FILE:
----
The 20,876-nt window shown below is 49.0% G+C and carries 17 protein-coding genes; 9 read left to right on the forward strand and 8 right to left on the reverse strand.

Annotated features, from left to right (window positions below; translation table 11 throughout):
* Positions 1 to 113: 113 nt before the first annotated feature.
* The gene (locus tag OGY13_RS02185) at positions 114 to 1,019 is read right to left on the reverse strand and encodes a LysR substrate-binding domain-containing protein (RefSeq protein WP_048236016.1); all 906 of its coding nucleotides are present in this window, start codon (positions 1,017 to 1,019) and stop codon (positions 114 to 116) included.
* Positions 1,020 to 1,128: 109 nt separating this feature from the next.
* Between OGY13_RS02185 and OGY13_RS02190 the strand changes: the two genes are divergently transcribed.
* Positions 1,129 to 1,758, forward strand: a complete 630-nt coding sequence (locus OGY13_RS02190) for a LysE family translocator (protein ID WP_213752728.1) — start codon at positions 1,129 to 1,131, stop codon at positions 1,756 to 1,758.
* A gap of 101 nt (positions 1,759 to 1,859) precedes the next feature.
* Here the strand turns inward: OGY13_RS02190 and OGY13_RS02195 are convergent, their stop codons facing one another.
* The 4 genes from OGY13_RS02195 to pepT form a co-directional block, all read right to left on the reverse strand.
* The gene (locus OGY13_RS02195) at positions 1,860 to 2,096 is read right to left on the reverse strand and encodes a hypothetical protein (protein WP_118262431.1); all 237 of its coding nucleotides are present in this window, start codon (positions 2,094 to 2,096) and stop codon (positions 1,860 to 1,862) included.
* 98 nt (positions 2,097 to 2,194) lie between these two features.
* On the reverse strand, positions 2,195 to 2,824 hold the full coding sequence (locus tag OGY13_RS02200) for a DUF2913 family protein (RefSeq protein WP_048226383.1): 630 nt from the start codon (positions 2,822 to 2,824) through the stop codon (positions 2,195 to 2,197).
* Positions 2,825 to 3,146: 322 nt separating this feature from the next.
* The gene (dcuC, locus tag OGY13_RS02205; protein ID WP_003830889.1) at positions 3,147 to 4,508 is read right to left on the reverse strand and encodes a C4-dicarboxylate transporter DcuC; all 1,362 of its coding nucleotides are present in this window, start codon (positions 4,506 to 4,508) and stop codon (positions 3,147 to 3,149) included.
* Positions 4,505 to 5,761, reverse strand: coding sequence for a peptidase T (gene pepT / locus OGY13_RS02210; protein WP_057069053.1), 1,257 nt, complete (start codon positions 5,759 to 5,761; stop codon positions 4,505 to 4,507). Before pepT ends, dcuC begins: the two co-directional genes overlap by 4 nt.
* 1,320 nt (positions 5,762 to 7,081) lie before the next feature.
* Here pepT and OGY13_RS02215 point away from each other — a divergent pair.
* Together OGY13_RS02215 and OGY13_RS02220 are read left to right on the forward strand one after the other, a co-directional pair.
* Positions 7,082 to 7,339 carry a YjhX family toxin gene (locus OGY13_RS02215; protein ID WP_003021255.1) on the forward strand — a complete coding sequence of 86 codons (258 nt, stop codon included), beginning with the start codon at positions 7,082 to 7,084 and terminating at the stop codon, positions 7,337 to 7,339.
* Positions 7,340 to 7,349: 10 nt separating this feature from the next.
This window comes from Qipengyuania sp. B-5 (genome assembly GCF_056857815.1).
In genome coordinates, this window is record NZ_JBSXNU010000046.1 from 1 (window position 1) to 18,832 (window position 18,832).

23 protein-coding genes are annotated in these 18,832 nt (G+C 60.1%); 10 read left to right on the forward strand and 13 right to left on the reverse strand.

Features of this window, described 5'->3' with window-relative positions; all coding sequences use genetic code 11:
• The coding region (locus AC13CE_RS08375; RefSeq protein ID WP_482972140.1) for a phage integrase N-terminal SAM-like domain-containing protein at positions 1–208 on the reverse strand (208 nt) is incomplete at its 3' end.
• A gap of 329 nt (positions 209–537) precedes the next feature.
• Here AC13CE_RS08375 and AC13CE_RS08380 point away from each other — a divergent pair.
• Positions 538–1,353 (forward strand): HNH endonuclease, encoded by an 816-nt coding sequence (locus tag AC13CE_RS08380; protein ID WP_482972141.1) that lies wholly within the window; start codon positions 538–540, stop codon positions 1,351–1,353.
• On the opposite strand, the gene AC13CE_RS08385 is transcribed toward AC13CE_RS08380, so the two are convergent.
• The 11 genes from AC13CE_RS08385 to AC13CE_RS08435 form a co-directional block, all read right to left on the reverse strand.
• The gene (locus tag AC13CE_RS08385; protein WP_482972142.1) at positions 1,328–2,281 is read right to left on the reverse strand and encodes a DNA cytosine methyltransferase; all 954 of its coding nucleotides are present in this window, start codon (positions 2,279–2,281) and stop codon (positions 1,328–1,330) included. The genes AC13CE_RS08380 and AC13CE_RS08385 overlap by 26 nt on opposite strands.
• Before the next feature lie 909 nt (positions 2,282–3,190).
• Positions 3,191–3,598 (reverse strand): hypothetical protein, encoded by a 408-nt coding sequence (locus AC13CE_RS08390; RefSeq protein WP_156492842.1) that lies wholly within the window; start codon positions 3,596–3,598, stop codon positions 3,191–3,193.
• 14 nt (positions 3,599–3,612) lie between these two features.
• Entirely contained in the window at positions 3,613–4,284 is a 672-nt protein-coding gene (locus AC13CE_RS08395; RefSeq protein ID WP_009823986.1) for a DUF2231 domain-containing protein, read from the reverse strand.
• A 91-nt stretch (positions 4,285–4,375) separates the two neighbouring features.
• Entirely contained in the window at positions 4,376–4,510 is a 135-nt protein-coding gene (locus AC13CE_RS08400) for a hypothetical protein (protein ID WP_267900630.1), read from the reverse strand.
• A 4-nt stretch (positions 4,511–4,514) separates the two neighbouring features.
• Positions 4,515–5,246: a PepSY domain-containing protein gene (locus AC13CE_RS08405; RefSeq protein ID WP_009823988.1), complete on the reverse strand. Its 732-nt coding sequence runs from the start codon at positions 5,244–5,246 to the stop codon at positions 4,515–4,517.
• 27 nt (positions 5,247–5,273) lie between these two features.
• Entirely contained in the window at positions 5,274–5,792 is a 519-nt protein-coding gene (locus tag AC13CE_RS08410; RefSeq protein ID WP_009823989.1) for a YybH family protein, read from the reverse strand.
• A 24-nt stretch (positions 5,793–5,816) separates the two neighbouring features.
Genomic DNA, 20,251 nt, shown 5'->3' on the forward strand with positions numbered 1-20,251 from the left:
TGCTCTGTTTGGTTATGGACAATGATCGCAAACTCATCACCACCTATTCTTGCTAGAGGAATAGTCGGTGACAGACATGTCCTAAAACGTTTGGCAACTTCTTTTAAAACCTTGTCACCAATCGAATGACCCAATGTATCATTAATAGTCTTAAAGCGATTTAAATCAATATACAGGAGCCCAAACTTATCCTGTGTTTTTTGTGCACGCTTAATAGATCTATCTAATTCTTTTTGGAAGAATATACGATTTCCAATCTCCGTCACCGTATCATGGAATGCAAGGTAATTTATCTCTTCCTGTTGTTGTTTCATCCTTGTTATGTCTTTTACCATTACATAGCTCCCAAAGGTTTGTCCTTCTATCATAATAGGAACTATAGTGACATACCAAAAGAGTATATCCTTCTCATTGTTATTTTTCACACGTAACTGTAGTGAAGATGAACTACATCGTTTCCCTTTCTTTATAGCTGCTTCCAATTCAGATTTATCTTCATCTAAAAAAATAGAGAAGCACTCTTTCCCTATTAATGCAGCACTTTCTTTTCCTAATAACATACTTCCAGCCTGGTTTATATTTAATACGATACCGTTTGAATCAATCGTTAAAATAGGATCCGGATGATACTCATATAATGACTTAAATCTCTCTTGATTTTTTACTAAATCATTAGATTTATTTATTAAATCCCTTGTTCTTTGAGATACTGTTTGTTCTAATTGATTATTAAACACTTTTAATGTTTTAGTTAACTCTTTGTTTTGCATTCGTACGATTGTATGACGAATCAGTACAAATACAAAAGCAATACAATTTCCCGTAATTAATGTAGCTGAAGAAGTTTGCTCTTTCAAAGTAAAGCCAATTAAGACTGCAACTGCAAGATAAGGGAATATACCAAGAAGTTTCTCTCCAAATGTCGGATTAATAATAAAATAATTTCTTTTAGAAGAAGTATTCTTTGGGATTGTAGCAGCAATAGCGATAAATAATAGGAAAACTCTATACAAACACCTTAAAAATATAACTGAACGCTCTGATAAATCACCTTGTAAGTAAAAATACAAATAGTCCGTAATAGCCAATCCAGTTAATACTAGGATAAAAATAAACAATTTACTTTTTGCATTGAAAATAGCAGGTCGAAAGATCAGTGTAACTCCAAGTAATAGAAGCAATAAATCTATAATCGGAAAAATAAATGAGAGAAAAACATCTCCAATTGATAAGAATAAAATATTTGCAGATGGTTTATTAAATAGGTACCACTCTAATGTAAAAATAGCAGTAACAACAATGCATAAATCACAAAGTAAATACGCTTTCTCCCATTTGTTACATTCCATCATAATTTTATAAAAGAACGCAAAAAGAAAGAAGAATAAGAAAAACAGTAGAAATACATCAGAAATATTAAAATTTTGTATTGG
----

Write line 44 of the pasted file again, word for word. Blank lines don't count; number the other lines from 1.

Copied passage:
Genomic DNA, 20,251 nt, shown 5'->3' on the forward strand with positions numbered 1-20,251 from the left: